Editor's note: David Hallstrom is a Chicago marketing executive with more than two decades of experience. He served as Assistant Deputy Director for Economic Development for Illinois for eight years and authored economic impact reports for Comiskey Park and the Kane County Cougars.
The late Cubs owner Philip K. Wrigley once observed, "Baseball is too much of a business to be a sport and too much of a sport to be a business." Wrigley was wrong.
Baseball is a business. And enough of a business that, if you combine the revenues the 30 major league teams released to Congress in 2001 ($3.547 billion), Major League Baseball ranks at No. 441 on the Fortune 500.
MLB loves misery. You don't even have to ask and MLB will tell you the players are overpaid, too many teams can't compete, the games go on too long ...
Baseball is entertainment. And in any form of entertainment, image is, as Andre Agassi says, everything.
This might sound crazy but, if you have a product to sell, you might want to talk about its good points.
No one has offered us the job marketing MLB, but when they do, we know five things we'll suggest.
1. Promote the players
Owners complaining about players' skills, character and salaries is a baseball tradition.
No other professional sport -- no other business -- makes a point of bad-mouthing its product, which is what the players are.
This was supposed to change after the last labor agreement, with players and owners working together to better promote the game. If MLB's postseason "I Live for This" campaign was the beginning of their efforts, it wasn't much.
The tagline was draped in brackets, signifying its superficiality. In the words of one advertising executive, "It's too far to the extreme, like saying you should buy a Suburban for the mileage."
Too many people believe ball players take themselves too seriously and their sport too lightly. If MLB wants to overcome this image, they need a long-term marketing campaign that has some subtlety about it.
So where do they begin? Here are two starting points: a) baseball has never had as many great players at any one time as it does now and b) baseball players are great people to boot.
If you dropped by a major league park in 2003, you could have seen:
Roger Clemens, a 4,000 strikeout, 300 career game and six-time Cy Young award winner.
Barry Bonds, a six-time NL MVP, 650-plus home run man.
Rickey Henderson, the 1990 AL MVP and all-time leader in runs scored and stolen bases work his way back through the independent leagues at 44 years old.
Eric Gagne give up three runs in one inning in the All-Star Game and one run over the next three months on his way to winning the NL Cy Young Award.
Albert Pujols lead the NL in batting average, runs, hits, extra-base hits and total bases and not even come close to the MVP due to that fellow Bonds.
But the players are more than statistics.
John Smoltz could be the next Jim Bunning, following a long and distinguished pitching career with a long and distinguished political career, if he chooses. Doug Glanville has an Ivy League degree. Jim Thome is a genuine pinup. Luis Gonzalez, Cliff Floyd, Derrek Lee, Tim Salmon, Trevor Hoffman, Tom Glavine, Sean Casey and many more belong at the top of those most admired athlete lists.
But baseball players rarely make those lists, due in part to MLB's reluctance to promote them. Sure, some players don't want to take part in promotions. But enough do. And the fastest way for baseball to increase its image is to increase the image of the players.
And baseball is very much in need of an image improvement. MLB announced that 5-7 percent of players tested positive for steroid use at roughly the same time the NFL announced that four members of the Oakland Raiders had tested positive for the designer steroid THG.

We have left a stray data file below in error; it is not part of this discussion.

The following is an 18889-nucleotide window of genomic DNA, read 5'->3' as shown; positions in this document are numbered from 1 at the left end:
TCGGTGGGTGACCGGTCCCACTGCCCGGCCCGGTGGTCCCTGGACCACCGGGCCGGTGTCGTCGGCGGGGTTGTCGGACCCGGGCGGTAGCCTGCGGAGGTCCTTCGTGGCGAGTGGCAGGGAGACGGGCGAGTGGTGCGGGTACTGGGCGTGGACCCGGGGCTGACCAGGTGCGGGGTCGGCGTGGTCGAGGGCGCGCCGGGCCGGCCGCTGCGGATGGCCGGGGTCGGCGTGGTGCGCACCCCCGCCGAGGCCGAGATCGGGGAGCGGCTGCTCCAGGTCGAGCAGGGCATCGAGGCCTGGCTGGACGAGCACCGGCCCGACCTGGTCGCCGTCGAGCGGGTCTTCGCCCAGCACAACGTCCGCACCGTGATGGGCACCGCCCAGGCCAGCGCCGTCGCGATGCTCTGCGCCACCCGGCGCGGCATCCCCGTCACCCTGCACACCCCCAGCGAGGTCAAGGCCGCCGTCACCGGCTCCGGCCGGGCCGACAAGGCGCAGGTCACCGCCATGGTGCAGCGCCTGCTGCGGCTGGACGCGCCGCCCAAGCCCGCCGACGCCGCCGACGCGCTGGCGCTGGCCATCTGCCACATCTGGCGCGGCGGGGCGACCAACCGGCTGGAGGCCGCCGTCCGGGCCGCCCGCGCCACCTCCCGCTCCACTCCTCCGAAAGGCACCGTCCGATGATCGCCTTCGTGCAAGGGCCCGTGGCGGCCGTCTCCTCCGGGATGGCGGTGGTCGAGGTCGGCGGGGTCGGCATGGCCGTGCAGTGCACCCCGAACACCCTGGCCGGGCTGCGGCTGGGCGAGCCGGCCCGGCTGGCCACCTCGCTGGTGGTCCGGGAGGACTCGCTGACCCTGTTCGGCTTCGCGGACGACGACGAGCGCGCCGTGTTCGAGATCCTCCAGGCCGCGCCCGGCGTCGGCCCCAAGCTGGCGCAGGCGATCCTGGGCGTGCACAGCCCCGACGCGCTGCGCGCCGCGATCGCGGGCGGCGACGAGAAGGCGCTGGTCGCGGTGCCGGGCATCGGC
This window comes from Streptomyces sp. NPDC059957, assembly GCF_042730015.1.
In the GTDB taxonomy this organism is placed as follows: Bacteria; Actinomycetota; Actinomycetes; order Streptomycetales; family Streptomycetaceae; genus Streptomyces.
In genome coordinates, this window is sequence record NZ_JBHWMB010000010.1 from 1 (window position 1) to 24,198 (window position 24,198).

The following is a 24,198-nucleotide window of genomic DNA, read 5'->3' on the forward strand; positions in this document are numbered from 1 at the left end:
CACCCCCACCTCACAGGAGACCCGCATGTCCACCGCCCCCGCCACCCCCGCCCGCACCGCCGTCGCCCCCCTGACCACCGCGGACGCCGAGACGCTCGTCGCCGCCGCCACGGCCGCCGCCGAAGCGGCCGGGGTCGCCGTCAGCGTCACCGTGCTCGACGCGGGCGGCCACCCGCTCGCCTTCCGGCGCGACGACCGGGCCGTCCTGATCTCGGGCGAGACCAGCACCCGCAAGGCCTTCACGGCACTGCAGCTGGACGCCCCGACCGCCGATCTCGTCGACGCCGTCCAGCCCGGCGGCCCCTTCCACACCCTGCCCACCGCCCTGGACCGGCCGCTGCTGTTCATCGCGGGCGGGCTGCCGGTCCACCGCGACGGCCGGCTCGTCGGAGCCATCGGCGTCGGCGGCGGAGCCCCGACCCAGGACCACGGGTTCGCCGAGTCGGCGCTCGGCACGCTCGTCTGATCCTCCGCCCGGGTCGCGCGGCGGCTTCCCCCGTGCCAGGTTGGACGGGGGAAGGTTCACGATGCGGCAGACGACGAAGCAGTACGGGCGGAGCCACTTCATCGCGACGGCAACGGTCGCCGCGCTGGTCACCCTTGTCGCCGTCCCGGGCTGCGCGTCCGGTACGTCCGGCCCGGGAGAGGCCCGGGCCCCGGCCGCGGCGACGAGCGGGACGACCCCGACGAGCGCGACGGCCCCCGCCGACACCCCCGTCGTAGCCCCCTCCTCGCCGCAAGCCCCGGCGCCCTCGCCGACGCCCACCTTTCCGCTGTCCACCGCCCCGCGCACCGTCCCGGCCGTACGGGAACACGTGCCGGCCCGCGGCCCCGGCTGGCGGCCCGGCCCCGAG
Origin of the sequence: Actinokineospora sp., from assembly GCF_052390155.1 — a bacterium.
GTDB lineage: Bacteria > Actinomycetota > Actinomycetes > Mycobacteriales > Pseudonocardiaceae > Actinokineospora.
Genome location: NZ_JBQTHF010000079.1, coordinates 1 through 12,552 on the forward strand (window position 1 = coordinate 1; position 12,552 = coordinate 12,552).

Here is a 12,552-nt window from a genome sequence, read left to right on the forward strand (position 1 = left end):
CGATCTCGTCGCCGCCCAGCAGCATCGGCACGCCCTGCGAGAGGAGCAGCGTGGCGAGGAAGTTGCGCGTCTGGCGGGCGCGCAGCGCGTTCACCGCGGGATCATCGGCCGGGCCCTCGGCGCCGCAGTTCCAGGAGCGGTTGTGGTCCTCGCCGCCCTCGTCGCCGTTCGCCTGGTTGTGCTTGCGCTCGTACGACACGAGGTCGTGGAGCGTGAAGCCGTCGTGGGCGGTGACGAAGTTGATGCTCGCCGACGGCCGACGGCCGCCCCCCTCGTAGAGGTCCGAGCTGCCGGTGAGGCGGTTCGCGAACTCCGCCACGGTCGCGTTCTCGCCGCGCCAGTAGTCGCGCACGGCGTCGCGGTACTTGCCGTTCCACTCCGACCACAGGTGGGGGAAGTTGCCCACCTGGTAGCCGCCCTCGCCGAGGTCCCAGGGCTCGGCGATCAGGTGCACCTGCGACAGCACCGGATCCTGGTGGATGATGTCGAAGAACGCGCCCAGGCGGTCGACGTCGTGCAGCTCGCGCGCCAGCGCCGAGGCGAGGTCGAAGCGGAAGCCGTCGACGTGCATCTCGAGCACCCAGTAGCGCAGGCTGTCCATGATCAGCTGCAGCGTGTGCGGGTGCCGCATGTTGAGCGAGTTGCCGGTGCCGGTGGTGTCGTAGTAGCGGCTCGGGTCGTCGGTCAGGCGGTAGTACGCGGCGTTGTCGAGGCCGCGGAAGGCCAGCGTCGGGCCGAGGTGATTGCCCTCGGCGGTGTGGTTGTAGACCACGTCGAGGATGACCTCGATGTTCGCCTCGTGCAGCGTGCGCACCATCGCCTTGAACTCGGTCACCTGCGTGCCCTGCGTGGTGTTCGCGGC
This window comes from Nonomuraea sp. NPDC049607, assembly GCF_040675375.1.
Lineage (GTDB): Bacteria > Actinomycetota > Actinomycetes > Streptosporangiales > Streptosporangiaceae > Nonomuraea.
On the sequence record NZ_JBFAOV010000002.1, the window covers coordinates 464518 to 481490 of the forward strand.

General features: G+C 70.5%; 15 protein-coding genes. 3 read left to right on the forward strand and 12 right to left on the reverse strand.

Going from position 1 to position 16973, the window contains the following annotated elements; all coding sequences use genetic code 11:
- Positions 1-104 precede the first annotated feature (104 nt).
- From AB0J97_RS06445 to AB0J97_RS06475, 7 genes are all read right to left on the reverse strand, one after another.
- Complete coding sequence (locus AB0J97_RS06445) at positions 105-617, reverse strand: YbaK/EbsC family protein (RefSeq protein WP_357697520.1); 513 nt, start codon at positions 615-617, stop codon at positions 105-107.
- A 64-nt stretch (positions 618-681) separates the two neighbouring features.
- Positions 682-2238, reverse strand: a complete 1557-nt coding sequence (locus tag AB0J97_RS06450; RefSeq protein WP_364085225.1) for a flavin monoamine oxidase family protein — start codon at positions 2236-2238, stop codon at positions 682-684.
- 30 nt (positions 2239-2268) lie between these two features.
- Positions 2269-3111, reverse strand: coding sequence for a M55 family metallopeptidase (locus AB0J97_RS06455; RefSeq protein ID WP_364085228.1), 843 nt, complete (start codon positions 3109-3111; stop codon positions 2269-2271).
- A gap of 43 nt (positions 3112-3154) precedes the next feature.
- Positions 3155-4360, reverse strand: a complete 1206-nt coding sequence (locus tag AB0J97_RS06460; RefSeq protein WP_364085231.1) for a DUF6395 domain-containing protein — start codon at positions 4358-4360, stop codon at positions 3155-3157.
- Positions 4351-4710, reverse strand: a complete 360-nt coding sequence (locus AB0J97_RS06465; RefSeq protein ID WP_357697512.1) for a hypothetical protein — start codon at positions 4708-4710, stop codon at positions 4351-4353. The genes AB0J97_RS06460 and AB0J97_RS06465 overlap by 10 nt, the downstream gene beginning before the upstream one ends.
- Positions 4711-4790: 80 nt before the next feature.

But when Dr. Gary Wadler of the World Anti-Doping Agency called it "probably the blackest day in the history of sports," he was talking only about baseball's drug test results.
In reality, the test results are good for baseball. They show steroid use is about one-tenth of the numbers Ken Caminiti and Jose Canseco were throwing around. And the results give baseball meaningful solutions to eliminating the use of any substance that diminishes the game.
Yet, because MLB has spent so little energy promoting its players, the test results only reinforce the image that baseball is nothing but a steroid-fueled home run derby.
Of course, the tests show that at least 93 percent of players don't use steroids. Which is what MLB should be talking about.
2. Promote the game
The pace of a baseball game is relentless. Baseball involves blazing speeds and fractions of seconds.
Baseball can have more quirky, exciting things happen in one week than happen in a full season of other sports. Just look at this past postseason:
Eric Byrnes missed home plate and Miguel Tejada stopped to argue on his way there. Sammy Sosa hit a 500-foot blast at Wrigley. Trot Nixon hit an 11th inning game-winning home run at Fenway Park, Aaron Boone hit an ALCS winning home run in the 11th at Yankee Stadium, Alex Gonzalez hit a game-winning home run in the 12th in Miami and Ramon Hernandez out-did them all with a 12th inning game-winning bunt in Oakland.
Ivan Rodriguez jarred a ball loose in a home plate collision to score a run and held onto the ball in another collision to end a series. Pedro Martinez battled Clemens and Don Zimmer. And Steve Bartman became a household name at about the same time as Josh Beckett.
Of the 38 games played in the 2003 postseason, 18 ended with the tying run on base or at the plate. Seven games went extra innings, 12 were decided by one run, and in 10 games teams scored the winning run in their last at-bat.
Any of those moments is more exciting than a three-second violation or a clipping penalty.
So why are NFL games "action-packed", and NBA games "fast-paced" while baseball games are "slow"? Because the NFL and NBA say their games are action-packed and fast-paced while MLB says it needs to shorten the time of its games.
Time an NFL game. Then, take out the commercials, the huddles, the coach's challenges, and maybe you'll get 20 minutes worth of action in those three hours. Which is a lot less than in your average baseball game.
3. Sell the Expos
George Bush won't be calling Bud Selig anytime soon for an Iraqi exit strategy. After all, the commissioner can't even find a way out of Canada.
Baseball's Montreal strategy, if you can call it that, is the kind of business failure that MBA seminars are built around.
Baseball has been wringing its collective hands over what to do with the Expos for two years and counting. Commissioner Selig cloaks this indecision as a methodical plan to find the right place for the Expos.